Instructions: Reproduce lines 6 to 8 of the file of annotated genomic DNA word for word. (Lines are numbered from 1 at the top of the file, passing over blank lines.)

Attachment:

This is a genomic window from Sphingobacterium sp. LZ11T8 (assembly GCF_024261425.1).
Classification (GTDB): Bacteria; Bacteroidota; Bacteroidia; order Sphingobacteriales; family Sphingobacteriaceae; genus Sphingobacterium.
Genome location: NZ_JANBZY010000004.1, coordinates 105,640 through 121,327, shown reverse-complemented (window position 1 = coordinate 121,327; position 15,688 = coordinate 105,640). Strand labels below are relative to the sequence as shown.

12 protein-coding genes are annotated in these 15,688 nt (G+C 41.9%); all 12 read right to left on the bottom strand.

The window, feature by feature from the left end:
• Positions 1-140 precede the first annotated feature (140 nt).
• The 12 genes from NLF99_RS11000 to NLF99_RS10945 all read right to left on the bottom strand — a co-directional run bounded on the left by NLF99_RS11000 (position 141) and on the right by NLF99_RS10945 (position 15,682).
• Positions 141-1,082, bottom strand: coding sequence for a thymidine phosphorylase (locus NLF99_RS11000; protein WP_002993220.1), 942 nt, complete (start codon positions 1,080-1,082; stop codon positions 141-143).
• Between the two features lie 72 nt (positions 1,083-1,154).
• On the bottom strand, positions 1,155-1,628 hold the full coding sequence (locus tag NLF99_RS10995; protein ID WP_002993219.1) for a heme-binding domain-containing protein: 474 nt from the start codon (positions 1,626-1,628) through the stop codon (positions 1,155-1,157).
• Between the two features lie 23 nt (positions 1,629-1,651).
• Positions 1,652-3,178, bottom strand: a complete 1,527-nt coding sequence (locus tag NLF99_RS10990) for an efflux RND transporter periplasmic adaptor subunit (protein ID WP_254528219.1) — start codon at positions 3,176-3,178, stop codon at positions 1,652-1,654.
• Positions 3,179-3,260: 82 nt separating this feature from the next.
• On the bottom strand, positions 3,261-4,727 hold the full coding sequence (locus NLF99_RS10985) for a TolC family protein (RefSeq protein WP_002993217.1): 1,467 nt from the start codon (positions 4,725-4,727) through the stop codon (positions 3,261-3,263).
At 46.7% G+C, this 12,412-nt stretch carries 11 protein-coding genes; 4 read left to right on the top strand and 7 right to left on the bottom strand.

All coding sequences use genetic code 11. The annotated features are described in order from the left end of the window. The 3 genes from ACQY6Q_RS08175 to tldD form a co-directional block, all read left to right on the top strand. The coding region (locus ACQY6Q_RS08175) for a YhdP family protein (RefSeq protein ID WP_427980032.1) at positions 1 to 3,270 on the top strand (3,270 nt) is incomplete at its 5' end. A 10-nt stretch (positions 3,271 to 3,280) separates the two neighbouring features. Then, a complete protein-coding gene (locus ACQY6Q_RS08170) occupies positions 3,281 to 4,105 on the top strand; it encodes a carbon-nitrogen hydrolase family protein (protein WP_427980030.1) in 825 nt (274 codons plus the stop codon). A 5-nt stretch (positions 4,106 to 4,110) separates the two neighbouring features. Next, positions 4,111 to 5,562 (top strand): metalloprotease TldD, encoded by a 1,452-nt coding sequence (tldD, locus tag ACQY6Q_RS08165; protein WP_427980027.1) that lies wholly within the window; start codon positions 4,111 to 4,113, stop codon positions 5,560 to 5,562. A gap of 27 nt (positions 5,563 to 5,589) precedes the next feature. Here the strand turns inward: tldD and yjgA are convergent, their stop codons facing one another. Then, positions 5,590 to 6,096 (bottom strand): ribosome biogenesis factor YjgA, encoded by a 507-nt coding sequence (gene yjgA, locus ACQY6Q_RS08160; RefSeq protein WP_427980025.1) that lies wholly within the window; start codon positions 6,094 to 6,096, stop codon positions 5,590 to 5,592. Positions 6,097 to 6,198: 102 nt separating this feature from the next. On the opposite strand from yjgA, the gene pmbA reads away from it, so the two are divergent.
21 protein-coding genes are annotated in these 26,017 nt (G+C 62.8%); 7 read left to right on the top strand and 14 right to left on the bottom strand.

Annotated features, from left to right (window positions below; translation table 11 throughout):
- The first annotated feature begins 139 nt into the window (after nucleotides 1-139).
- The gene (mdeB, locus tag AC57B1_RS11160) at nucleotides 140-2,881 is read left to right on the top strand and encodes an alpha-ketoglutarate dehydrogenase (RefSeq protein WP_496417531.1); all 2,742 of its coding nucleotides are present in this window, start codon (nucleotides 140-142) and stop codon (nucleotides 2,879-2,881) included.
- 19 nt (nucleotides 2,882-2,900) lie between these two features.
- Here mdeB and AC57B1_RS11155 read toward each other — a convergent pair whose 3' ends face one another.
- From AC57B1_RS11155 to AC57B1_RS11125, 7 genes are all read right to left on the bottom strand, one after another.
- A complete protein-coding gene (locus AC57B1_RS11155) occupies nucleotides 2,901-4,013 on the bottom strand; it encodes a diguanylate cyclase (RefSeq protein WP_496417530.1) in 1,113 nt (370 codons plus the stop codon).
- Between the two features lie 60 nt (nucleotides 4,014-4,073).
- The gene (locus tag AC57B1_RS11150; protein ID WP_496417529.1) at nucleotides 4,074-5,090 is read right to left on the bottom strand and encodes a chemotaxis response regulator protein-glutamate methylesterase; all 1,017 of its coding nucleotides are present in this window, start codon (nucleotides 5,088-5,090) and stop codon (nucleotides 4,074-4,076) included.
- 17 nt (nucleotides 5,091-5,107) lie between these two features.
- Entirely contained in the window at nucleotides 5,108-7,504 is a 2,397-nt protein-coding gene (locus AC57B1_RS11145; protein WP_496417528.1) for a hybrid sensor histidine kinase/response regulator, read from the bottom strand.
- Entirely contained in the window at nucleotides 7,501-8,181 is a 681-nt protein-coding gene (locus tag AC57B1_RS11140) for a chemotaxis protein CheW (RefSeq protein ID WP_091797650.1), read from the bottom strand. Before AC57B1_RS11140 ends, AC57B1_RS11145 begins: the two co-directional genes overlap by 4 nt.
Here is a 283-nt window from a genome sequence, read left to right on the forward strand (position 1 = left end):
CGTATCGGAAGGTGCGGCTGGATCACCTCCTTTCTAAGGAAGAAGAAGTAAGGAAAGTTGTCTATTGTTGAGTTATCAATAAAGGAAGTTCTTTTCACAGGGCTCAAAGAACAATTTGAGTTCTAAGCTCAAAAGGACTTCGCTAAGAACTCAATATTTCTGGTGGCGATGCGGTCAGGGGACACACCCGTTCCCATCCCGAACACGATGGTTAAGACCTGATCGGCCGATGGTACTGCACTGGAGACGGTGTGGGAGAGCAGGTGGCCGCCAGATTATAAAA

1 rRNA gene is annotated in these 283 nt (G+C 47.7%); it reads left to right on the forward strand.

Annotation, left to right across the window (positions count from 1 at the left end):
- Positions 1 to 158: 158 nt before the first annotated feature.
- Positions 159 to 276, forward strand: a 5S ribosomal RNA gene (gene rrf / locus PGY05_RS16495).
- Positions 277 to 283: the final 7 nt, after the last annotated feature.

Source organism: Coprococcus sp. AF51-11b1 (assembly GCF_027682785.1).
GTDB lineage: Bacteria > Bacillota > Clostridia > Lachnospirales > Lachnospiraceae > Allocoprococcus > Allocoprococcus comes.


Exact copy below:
• Positions 1-140 precede the first annotated feature (140 nt).
• The 12 genes from NLF99_RS11000 to NLF99_RS10945 all read right to left on the bottom strand — a co-directional run bounded on the left by NLF99_RS11000 (position 141) and on the right by NLF99_RS10945 (position 15,682).
• Positions 141-1,082, bottom strand: coding sequence for a thymidine phosphorylase (locus NLF99_RS11000; protein WP_002993220.1), 942 nt, complete (start codon positions 1,080-1,082; stop codon positions 141-143).